Heart-shaped metal brace on Chinese bowl, c.1770

I have never seen another repair quite like this. The porcelain bowl itself is fine but unremarkable: made in China in the mid-1700’s for export to North America and Europe, decorated in Famille Rose enamels with large stylized flowers and cobalt blue underglaze leaves.

But what makes this piece truly remarkable are the figural repairs. Rather than using standard metal staples or straps to join the broken pieces of the bowl, an inspired metalsmith cut three different shapes to form a unique bond. An unmistakeable heart-shaped brace sits below a strap shaped like a scepter. Each of these has short metal pins attached, which pass through small holes drilled into the side of the bowl.

This short metal strap, straddling a crack, resembles a bow tie.

Bowl measures 4″ high and has a diameter of 8-1/4″.

A single red blossom surrounded by spidery blue leaves is found at the center of the bowl and a decorative border is painted along the inner rim.

The inside of the bowl reveals the carefully hammered ends of the metal brace pins, which are mostly masked by the deep cobalt painted decoration.

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9 Responses to “Heart-shaped metal brace on Chinese bowl, c.1770”

  1. David says:

    They’re like bowl beauty marks.

  2. BB says:

    Such a thoughtful piece. Repaired with love obviously! Thanks for sharing Andrew!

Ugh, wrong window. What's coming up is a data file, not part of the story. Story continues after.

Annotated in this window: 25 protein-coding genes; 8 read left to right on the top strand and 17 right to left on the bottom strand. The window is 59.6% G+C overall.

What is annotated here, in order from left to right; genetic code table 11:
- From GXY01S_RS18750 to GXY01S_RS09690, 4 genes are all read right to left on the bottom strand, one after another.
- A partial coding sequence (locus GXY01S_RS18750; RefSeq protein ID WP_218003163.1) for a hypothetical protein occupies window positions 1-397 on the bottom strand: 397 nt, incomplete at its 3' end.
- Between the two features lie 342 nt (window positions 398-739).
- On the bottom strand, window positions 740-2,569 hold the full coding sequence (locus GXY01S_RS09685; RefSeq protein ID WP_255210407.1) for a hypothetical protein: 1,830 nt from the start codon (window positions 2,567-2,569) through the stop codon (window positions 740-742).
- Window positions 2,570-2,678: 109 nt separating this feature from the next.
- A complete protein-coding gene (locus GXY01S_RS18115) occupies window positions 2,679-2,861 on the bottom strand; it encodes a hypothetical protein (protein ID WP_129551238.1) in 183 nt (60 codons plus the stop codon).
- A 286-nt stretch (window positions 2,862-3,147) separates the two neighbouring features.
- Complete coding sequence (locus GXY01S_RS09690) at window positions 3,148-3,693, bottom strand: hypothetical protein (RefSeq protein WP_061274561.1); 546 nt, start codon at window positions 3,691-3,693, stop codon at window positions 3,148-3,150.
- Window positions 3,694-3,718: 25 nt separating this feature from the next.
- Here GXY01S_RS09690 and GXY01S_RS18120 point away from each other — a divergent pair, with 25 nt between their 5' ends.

3. nina says:

    fantastic , I am a ceramic artist and enjoy your found objects. they are always a delight to look at and how they are repaired with love and not discarded. haven’t seen any in Australia yet.

  4. Larry Terricone says:

    Another interesting piece. Also of interest is that the piece was thought of fondly and it was “clobbered”, the blue overpainting on the original Chinese decorating.

  5. Ruth says:

    What did they use to drill into the porcelain? I have been trying to figure that out for a while now…

  6. Please take a look at this entry for an explanation of drilling into porcelain: http://andrewbaseman.com/blog/?p=1818

  7. Kevin Gummer says:

    I’m with David! Patches, beautty spots or “mouches’.
    The placement of the drill holes is extraordinary!

  8. Catherine says:

    How beautiful! Happy to find your blog. Thank you for the interesting entries –

  9. Victoria says:

    I love the make do and inventive repair idea. A couple of contemporary artists take it to a slightly new level. English artist Cleo Mussi makes vibrant ornaments and mosaics from disgarded ceramics. Netherlands artist Bouke de Vries also incorporates broken porcelain in his beautiful art works, most under a glass dome, which is one of my favourite display methods.

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